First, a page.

lanes, completing the $41 million, 14-month project.
Originally set to begin construction in 2003, the
project was the victim of budget cuts and rising
costs. In 2004, Metro shifted money from projects
not ready for construction to finance the HOV lanes.
The Daily Breeze reported on efforts to bring
passenger rail service to LAX and the South Bay.
Of note was the Harbor Subdivision Right-of-Way,
which runs between L.A. Union Station and the South
Bay. The rail line has seen a marked decrease in
freight traffic since the Alameda Corridor began
operations in 2002. Officials hope that passenger
service in the same vein as Metrolink can be implemented
on the ROW in the near future. Transit Coalition
Executive Director Bart Reed was quoted in the report,
calling the corridor an "unused jewel"
with boundless potential. Particularly, The Transit
Coalition envisions the Harbor Subdivision as part
of a regional rail system that would connect commuters
to disparate points across Southern California.
Upcoming Events: Consider attending our monthly
Coalition Dinner Meeting on Tuesday,
August 22 - 7 p.m. to 8:30 p.m. at Philippe
The Original, 1001 N. Alameda St. Los Angeles CA
90012. ( Map.)
We hope to see you there!
Meeting: Thursday, August 24, 9:30 a.m., Board
Room, Metro Headquarters, One Gateway Plaza (adjacent
to Union Station), Los Angeles.
Board Meeting: Friday, August
25, 10 a.m. San Bernardino Conference Room, SCAG
Building, 12th Floor, 818 W. Seventh St., Los Angeles.
County Transportation Authority Board Meeting:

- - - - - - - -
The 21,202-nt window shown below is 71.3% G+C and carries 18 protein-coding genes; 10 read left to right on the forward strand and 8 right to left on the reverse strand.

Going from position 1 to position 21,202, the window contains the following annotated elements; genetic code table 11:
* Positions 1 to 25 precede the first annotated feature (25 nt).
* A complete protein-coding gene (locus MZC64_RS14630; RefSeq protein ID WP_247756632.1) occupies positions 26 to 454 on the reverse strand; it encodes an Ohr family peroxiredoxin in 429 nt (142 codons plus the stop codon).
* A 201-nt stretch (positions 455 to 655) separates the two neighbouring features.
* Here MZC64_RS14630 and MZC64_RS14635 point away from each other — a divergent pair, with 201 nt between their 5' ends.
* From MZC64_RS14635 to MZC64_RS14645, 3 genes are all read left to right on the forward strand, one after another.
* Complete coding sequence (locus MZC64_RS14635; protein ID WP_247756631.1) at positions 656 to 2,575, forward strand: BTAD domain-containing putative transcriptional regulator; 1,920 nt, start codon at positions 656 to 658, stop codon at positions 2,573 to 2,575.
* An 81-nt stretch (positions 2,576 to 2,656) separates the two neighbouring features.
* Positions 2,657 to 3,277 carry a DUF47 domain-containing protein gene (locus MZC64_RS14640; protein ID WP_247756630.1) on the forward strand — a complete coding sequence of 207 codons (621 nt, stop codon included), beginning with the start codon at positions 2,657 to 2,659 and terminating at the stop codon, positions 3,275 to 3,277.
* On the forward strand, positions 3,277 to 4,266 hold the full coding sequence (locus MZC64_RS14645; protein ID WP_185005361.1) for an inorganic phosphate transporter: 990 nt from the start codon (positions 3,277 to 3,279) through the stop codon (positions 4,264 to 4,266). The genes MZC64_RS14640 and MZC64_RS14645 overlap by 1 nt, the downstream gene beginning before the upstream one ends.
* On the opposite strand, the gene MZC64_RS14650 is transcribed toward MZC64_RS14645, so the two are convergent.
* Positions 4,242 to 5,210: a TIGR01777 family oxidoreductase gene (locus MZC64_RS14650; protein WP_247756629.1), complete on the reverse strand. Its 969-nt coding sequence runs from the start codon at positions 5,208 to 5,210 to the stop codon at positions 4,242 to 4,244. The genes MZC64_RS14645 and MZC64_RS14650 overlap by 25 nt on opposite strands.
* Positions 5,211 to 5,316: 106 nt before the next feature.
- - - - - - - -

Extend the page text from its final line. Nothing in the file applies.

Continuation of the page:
Monday, August 28, 9 a.m., Board Hearing Room, 600
Main St., Orange.
San Fernando Valley Governance Council: Wednesday,
September 6, 6:30 p.m., Marvin Braude Constituent
Center, 6262 Van Nuys Bl., Van Nuys.
Exposition Metro Line
Construction Authority: Thursday, September
7, 2:30 p.m., Board Room, Metro Headquarters, One
Gateway Plaza (adjacent to Union Station), Los Angeles.
Chapter Sierra Club Transportation Committee:
Thursday, September 7, 7:30 p.m. Angeles Chapter
office, 3435 Wilshire Blvd, Suite 320, Los Angeles.
South Bay Governance Council: Friday, September
8, 9.30 a.m., Carson Community Center, 801 E. Carson
Transit Advocates: Saturday, September 9, 1
p.m., Angelus Plaza, Rm. 422, 255 S. Hill St., Los
San Gabriel Valley Governance Council: Tuesday,
September 12, 5 p.m., 3369 Santa Anita Ave. (near
El Monte bus station), El Monte.
Westside/Central Governance Council: Wednesday,
September 13, 3 p.m., La Cienega Tennis Center,
Sunset Room, 325 S. La Cienega Blvd., Beverly Hills.
Gateway Cities Governance Council: Thursday,
September 14, 2 p.m., Gas Company ERC, 9240 Firestone
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Bart Reed, Executive Director
Numan Parada, Communications Director
About The Transit Coalition:
The Transit Coalition is a 501[c](3) non-profit
whose goal is to increase Transit Options and Mobility
in Southern California by mobilizing citizens to
press for sensible public policy to grow our bus
and rail network.
As a grass roots group, we depend upon your contributions
to allow us to pursue our important work. Add yourself to our mailing list and